One of our new employees came to us from a large, national manufacturer with several consumer brands. In her role she worked with a well-respected national agency that had been hired to do both the digital and traditional advertising. (The shop, better known for its traditional work, had created some cutting-edge digital solutions for clients.) The manufacturer reasoned that by consolidating its communications with a single, well-known agency, it would gain better control of its brands across the increasing number of communication channels, as well as some efficiency.
The reality turned out to be quite different. Says our new employee: “There I was, 10 hours before our site was supposed to launch, talking to someone in India where the work was outsourced. It was someone who had no relationship to the agency whatsoever, someone I did not hire. There was not an agency person anywhere. It quickly became clear that it was going to be up to me to fix what needed fixing.”
Clearly, that agency promised something it was not prepared to deliver.
Today, virtually every agency talks about its ability to do “integrated communications.” But determining who really can do what is difficult. Here are five questions clients should ask before hiring an agency to manage digital and traditional communications:
1. Is the agency team that leads brand strategy as adept and knowledgeable about the digital space as it is the traditional space? (And vice versa.)
Your strategy, to be effective, must live in the digital as well as the traditional world. In many cases, the agency’s senior talent responsible for strategy may not understand the digital environment well enough to be able to articulate or advocate one that will play well online. If a one-dimensional individual is leading your strategic planning, some really amazing potential digital ideas may be missed. Conversely, your strategy could be hopelessly skewed to the digital side of the ledger.
2. Where will the work be done?
Sounds simple, but it’s probably the most obvious question that almost never gets asked. If the agency is not doing the work in-house, then where is it getting done? If it’s being outsourced to another country, how much control does the agency really have? And how much will that affect your brand consistency and efficiency?
3. What percentage of the agency’s business is online versus offline?
This is another very simple question that almost never gets asked directly. If an “integrated” agency’s digital work is only 10 percent of its total, how good is it really going to be at it? What happens if the shop loses that 10 percent of its business? How much full-time staff does it have to do the digital work? Conversely, if 10 percent of an agency’s work is traditional, does it have the strategic chops to really discern what your brand is about and to manage things like point-of-purchase, collateral and anything beyond the largest TV jobs? The appropriate agency should have a balanced revenue stream and therefore balanced resources.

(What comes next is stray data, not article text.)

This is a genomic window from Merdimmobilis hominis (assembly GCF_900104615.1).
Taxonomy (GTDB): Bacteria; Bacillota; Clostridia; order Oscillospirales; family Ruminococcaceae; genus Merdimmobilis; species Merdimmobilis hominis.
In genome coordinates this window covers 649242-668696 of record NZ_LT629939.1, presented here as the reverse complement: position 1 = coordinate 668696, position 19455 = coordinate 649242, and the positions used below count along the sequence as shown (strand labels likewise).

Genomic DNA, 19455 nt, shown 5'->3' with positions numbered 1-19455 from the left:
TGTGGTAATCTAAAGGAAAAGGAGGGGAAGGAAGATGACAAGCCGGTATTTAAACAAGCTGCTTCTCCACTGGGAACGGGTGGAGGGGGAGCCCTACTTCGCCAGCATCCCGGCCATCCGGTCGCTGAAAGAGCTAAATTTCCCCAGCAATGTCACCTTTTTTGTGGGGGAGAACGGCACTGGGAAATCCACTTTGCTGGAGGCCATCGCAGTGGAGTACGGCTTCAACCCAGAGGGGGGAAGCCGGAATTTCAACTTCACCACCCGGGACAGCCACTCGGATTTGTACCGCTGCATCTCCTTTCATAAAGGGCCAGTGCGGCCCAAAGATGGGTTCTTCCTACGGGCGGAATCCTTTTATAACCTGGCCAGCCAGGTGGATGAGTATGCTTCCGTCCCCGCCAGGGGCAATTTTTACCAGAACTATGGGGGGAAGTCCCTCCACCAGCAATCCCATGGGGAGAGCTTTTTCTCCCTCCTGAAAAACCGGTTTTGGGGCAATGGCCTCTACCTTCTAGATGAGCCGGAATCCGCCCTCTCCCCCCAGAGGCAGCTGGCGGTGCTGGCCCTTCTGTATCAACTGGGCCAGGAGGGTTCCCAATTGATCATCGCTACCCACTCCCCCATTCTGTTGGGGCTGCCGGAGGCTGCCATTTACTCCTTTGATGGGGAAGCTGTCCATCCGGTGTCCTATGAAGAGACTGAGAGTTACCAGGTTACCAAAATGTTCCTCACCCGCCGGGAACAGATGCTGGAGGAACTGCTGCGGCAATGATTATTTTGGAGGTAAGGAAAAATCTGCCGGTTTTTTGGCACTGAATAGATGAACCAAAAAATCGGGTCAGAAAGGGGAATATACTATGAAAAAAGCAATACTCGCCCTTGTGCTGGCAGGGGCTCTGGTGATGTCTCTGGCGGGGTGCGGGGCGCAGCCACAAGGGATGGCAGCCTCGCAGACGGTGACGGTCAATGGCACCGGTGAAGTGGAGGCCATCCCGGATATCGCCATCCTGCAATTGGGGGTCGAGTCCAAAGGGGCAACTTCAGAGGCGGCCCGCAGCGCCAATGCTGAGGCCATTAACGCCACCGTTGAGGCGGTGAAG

4. What is the agency’s process?
What you’re asking your potential agency for is a single contact: one person, or small group of people, to create and manage the communication of your brands through a wide variety of channels, essentially managing the production of a promotional mini-site one day, TV the next and in-store point of sale the day after. Clearly, that’s not an easy task, and the only way it happens is with a well-defined process, one simple to manage, but flexible enough to handle the various elements. When do the experts and specialists plug in? How are they involved and when? How are the handoffs managed?
5. How highly respected is technology within the agency organization?
By their very nature, Web developers tend to be quiet and unassuming. And yet, for any digital process, these folks are absolutely critical and are often the most knowledgeable about user behavior (and experience) of any group in the agency. One quick way to determine whether the agency believes that developers are an integral part of the team as opposed to just a “production function” is to find out what role the top developer has in the agency. If they/he/she reports to anyone other than the president or CEO, don’t walk, run, because you’re looking at a group for whom the folks charged with making everything work — including your databases and digital communication — are not a part of the strategic discussion.
If the answers to these questions are satisfactory, then you should be congratulated: You’ve found an agency uniquely prepared to help you develop sound, 21st-century strategies for your business and execute against them flawlessly in the digital and traditional realm. You’ve found the agency of the future.
Owen Hannay is chairman and CEO of Slingshot. He can be reached at firstname.lastname@example.org